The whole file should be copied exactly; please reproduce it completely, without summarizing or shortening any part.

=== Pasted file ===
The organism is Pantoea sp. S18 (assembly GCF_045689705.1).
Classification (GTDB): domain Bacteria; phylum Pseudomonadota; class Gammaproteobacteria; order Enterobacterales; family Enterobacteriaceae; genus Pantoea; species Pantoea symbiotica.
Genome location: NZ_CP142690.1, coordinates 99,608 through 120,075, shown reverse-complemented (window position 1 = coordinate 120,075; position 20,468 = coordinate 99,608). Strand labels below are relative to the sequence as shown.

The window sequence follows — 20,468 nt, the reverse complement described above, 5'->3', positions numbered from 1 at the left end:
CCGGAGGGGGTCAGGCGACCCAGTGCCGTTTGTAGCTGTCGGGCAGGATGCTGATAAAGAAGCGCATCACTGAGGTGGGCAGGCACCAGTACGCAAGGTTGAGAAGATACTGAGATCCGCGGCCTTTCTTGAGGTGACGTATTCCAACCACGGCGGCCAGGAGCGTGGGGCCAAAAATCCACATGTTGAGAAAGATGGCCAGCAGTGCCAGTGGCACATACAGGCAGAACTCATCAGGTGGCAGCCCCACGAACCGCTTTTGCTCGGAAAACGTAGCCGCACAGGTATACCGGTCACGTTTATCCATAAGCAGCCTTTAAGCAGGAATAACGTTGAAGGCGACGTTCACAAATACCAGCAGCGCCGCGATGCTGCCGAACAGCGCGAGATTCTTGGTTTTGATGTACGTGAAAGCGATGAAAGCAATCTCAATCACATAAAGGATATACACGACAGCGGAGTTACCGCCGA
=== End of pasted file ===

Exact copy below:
The organism is Pantoea sp. S18 (assembly GCF_045689705.1).
Classification (GTDB): domain Bacteria; phylum Pseudomonadota; class Gammaproteobacteria; order Enterobacterales; family Enterobacteriaceae; genus Pantoea; species Pantoea symbiotica.
Genome location: NZ_CP142690.1, coordinates 99,608 through 120,075, shown reverse-complemented (window position 1 = coordinate 120,075; position 20,468 = coordinate 99,608). Strand labels below are relative to the sequence as shown.

The window sequence follows — 20,468 nt, the reverse complement described above, 5'->3', positions numbered from 1 at the left end:
CCGGAGGGGGTCAGGCGACCCAGTGCCGTTTGTAGCTGTCGGGCAGGATGCTGATAAAGAAGCGCATCACTGAGGTGGGCAGGCACCAGTACGCAAGGTTGAGAAGATACTGAGATCCGCGGCCTTTCTTGAGGTGACGTATTCCAACCACGGCGGCCAGGAGCGTGGGGCCAAAAATCCACATGTTGAGAAAGATGGCCAGCAGTGCCAGTGGCACATACAGGCAGAACTCATCAGGTGGCAGCCCCACGAACCGCTTTTGCTCGGAAAACGTAGCCGCACAGGTATACCGGTCACGTTTATCCATAAGCAGCCTTTAAGCAGGAATAACGTTGAAGGCGACGTTCACAAATACCAGCAGCGCCGCGATGCTGCCGAACAGCGCGAGATTCTTGGTTTTGATGTACGTGAAAGCGATGAAAGCAATCTCAATCACATAAAGGATATACACGACAGCGGAGTTACCGCCGA